New technologies and linked threats, the use of Big Data and Artificial Intelligence, creation of new products,… will have a significant impact on insurance companies. Are you interested in the trends that are currently developing in the insurance industry and how this will evolve in the coming years? Our colleague Matthieu wrote a great article about the future of insurance.
This article presents different scenarios describing the evolution of the insurance industry in the coming ten years. Our analysis focuses on the different trends that may have a significant long-term impact on the industry.
The European population will continue to grow older in the future. The number of active workers will therefore decrease in comparison with the number of inactive persons. Governments will no longer be able to assume the rising costs of social security, both in terms of pension and health care. This means that people and companies will come to rely on insurers to maintain their standard of living once they have retired.
More and more technologies are being developed in the automotive industry, creating safer vehicles. As a result, the number of accidents will continue to decline. Likewise, the number of claims will follow the same downward trend.
This scenario also applies to other insurance products, such as home insurance. We can assume that our homes will be safer in the future thanks to these new technologies, making them less prone to all sorts of disasters.
As new technologies emerge, so do new types of risks. These types of risks are the most difficult for insurers to assess, as there are no conventions in place yet to measure their impact.
For example, cyber risk is an increasingly important issue for companies and individuals. Indeed, hackers are becoming increasingly inventive, allowing them to cause more damage.
Another example is the autonomous car. Individuals will no longer be liable in the event of an accident, but this risk will have to be assumed by the companies that provide such types of products and services.
Big data will have a massive impact on risk assessment and pricing. Indeed, if all data related to claims as well as to the insured are analysed, this could enable insurers to develop new risk assessment models. And therefore, insurers might offer more granularity in the products proposed to customers regarding their risk profile.
In addition, the development of the Internet of things and connected devices will greatly increase the amount of data available.
Furthermore, this type of analysis will be facilitated with the development of new technologies, especially the evolution of artificial intelligence and machine learning in the sector.
As has become apparent since the introduction of GDPR, new regulations are being put in place to provide a legal framework for privacy. It can be expected that the legislative powers will continue in this direction by producing new laws to regulate the use of private data. Companies will consequently have to deal with these new regulations and ensure that they are compliant.
Taking into account all these evolutions, we can expect an increase in the number of insurance products on offer. The challenge for insurers will be to tailor their offer to the customer. And for good reasons, people are increasingly solicited on all sides and they do not want to waste time making an in-depth comparative study for each product or service which they want to acquire. Companies must therefore strive to be as relevant as possible for each client.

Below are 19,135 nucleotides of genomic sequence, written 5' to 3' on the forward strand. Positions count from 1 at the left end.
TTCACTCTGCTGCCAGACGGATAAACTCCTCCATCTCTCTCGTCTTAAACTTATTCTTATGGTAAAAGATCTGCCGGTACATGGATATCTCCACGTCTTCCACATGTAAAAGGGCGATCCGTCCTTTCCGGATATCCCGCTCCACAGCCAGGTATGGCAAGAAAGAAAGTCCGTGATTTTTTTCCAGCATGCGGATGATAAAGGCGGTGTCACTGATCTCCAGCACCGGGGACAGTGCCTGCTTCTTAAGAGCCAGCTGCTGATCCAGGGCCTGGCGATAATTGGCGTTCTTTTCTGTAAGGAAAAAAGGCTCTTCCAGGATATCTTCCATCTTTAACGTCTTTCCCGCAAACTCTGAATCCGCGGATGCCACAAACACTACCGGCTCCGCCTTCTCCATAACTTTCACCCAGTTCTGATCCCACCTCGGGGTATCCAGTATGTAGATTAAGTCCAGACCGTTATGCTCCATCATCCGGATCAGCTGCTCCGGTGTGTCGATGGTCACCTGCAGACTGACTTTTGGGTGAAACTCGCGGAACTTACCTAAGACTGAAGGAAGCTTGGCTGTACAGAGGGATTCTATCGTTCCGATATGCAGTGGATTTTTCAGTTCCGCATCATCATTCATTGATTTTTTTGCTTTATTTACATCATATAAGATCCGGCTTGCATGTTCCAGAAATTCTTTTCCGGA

Insurers must maintain all their distribution channels and optimize them at the same time. Indeed, each distribution channel reaches a target customer at a certain stage of the insurance product. The aim would therefore be to offer for each customer the relevant distribution channel when he needs it.
For example, a person might prefer to underwrite an insurance product through a broker but report a claim using an application.
With Application Programming Interface, the insurance world will be able to open up, as it allows various players to share their mainframe in a secure manner.
On the one hand, insurers will be able to use the platform of other players, such as brokers, to offer their products. Furthermore, Insurers will be able to expand their presence by selling their insurance on websites that sell the insured products. This can be the case of a car sales website or a real estate sales website for example.
On the other hand, insurers will also be able to use their own platform to offer products of other companies. This is already the case in the banking sector where you can pay your parking meter with your banking application. In the same way, it might be possible to book a trip covered by your insurer, for example.
Rather than just covering claims, insurers may try to prevent these claims by offering new services and products. For instance, they could choose to seek out new services to enable an early diagnosis of a serious illness, or to develop a range of products and services to prevent a domestic accident.
Product offer diversification is profitable to insurers, as more and more new technologies will make it possible to prevent risks. The coverage of specific risks being precisely the core business for which they are well-known by their clients, insurers have a real legitimacy to sell this type of products. It is also an opportunity for them to offer a global package that includes insurance and prevention services.
De Cuyper, H. (2019). A view on insurance in 2030. Consulted on https://www.financialforum.be/doc/doc/review/2019/bfw-digitaal-editie5-2019-1-artikel-decuyper.pdf